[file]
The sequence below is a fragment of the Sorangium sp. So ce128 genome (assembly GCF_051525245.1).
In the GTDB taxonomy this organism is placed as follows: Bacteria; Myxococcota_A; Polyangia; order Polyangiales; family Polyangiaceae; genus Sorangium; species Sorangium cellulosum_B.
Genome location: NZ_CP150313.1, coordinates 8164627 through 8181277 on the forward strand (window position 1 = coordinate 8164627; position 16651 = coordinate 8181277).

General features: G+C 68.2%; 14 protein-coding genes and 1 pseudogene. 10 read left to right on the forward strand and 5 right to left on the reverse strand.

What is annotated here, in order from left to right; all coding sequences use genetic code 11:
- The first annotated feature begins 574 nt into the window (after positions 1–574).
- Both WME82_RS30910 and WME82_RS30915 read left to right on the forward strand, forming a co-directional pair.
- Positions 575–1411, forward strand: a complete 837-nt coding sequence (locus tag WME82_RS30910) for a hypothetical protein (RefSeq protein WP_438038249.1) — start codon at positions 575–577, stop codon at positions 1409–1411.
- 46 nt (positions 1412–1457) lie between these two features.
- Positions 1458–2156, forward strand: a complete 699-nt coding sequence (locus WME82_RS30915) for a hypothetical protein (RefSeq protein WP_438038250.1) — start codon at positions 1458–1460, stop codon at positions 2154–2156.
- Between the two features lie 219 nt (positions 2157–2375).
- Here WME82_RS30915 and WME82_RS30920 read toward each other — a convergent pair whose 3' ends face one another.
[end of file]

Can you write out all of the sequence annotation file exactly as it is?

The sequence below is a fragment of the Sorangium sp. So ce128 genome (assembly GCF_051525245.1).
In the GTDB taxonomy this organism is placed as follows: Bacteria; Myxococcota_A; Polyangia; order Polyangiales; family Polyangiaceae; genus Sorangium; species Sorangium cellulosum_B.
Genome location: NZ_CP150313.1, coordinates 8164627 through 8181277 on the forward strand (window position 1 = coordinate 8164627; position 16651 = coordinate 8181277).

General features: G+C 68.2%; 14 protein-coding genes and 1 pseudogene. 10 read left to right on the forward strand and 5 right to left on the reverse strand.

What is annotated here, in order from left to right; all coding sequences use genetic code 11:
- The first annotated feature begins 574 nt into the window (after positions 1–574).
- Both WME82_RS30910 and WME82_RS30915 read left to right on the forward strand, forming a co-directional pair.
- Positions 575–1411, forward strand: a complete 837-nt coding sequence (locus tag WME82_RS30910) for a hypothetical protein (RefSeq protein WP_438038249.1) — start codon at positions 575–577, stop codon at positions 1409–1411.
- 46 nt (positions 1412–1457) lie between these two features.
- Positions 1458–2156, forward strand: a complete 699-nt coding sequence (locus WME82_RS30915) for a hypothetical protein (RefSeq protein WP_438038250.1) — start codon at positions 1458–1460, stop codon at positions 2154–2156.
- Between the two features lie 219 nt (positions 2157–2375).
- Here WME82_RS30915 and WME82_RS30920 read toward each other — a convergent pair whose 3' ends face one another.